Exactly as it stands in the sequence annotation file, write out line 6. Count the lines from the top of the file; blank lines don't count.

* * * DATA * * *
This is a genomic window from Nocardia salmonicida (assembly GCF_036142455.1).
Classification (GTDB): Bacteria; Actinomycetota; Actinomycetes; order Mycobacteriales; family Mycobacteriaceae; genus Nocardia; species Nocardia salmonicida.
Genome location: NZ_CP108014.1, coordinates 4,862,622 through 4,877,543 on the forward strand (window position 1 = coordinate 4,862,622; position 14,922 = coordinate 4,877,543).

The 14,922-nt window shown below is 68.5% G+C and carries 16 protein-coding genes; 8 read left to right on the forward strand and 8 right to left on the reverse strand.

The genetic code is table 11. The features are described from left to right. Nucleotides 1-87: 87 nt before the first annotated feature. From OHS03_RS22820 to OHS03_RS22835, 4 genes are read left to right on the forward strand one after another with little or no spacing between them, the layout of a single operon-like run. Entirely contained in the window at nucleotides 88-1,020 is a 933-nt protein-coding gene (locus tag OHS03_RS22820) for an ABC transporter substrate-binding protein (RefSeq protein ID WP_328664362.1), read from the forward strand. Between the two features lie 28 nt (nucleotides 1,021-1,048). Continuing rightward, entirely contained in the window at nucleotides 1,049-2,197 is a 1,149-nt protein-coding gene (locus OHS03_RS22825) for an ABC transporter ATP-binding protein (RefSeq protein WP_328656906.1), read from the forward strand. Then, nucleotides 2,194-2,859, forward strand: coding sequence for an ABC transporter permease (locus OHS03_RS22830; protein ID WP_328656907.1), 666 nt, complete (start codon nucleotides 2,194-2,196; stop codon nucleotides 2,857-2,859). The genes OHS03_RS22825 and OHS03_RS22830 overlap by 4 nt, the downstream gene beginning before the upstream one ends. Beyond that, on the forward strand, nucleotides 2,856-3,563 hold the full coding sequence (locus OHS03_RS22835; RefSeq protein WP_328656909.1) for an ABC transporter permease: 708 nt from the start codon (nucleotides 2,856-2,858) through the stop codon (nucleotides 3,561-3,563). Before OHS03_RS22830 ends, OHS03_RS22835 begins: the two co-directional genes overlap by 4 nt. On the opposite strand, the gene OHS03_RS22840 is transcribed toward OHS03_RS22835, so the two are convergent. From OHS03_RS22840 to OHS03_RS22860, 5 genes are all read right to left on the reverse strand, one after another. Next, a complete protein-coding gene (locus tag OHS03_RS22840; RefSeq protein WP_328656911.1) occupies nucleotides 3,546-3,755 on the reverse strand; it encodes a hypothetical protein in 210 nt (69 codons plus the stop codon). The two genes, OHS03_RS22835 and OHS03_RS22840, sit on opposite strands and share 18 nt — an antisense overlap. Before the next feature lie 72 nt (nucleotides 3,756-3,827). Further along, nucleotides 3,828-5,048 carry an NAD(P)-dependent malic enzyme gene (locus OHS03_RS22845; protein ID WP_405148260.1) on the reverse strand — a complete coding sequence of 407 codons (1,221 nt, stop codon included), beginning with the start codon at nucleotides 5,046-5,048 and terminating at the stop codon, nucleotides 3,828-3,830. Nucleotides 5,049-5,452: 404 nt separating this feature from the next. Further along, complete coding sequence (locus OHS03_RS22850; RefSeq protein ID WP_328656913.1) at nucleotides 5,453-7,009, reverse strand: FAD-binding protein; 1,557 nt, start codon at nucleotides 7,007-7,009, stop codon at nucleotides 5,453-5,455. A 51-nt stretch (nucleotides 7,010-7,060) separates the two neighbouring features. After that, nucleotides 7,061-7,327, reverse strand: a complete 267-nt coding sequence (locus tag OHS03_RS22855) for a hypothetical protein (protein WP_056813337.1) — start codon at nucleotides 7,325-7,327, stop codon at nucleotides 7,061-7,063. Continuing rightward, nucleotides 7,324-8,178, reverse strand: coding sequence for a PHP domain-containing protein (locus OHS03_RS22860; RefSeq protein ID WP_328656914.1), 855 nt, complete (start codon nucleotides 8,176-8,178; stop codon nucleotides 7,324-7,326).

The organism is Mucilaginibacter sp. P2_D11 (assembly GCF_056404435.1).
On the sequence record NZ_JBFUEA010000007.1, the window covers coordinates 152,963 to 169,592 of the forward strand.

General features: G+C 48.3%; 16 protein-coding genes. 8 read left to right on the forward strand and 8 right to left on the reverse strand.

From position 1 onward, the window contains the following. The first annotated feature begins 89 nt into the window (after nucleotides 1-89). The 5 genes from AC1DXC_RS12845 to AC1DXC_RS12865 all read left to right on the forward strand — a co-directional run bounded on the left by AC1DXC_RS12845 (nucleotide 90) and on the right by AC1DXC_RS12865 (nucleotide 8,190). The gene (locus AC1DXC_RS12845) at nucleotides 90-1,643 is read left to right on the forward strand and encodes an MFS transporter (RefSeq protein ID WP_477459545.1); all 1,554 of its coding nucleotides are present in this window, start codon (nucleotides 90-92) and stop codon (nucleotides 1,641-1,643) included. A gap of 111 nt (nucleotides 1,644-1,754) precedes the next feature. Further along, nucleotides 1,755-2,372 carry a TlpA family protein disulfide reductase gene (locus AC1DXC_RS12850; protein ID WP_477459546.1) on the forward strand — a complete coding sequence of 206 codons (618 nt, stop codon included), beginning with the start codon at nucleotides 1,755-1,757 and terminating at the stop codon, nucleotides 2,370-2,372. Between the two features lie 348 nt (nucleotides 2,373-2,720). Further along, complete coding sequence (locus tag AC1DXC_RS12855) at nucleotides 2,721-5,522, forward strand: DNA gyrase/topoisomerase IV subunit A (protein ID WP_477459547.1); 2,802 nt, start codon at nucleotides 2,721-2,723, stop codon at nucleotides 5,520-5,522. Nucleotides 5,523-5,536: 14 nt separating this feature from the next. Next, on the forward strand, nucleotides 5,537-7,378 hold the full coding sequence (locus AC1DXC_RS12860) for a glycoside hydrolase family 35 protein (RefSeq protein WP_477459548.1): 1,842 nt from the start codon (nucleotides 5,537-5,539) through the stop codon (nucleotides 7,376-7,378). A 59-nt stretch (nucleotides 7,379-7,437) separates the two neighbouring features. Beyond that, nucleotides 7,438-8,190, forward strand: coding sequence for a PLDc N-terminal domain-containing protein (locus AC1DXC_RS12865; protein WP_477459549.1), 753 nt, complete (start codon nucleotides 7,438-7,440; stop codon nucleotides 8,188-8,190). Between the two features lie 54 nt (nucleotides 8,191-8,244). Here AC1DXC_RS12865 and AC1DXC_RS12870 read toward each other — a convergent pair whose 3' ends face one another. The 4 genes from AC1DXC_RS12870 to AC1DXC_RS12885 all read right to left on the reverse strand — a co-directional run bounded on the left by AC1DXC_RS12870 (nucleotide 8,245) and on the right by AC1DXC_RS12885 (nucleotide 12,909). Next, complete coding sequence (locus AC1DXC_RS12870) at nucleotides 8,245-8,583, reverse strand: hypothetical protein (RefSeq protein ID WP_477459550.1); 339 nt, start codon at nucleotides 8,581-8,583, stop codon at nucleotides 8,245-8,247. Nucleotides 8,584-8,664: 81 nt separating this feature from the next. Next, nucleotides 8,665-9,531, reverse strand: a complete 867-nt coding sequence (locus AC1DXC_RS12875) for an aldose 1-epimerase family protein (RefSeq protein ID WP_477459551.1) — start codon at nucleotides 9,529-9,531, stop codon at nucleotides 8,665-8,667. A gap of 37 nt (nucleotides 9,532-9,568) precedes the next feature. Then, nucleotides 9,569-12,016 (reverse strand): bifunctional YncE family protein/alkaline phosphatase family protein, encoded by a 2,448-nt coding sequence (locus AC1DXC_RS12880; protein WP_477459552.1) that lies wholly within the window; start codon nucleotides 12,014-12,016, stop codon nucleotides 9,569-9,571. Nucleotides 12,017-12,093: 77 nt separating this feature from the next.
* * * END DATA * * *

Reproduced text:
The organism is Mucilaginibacter sp. P2_D11 (assembly GCF_056404435.1).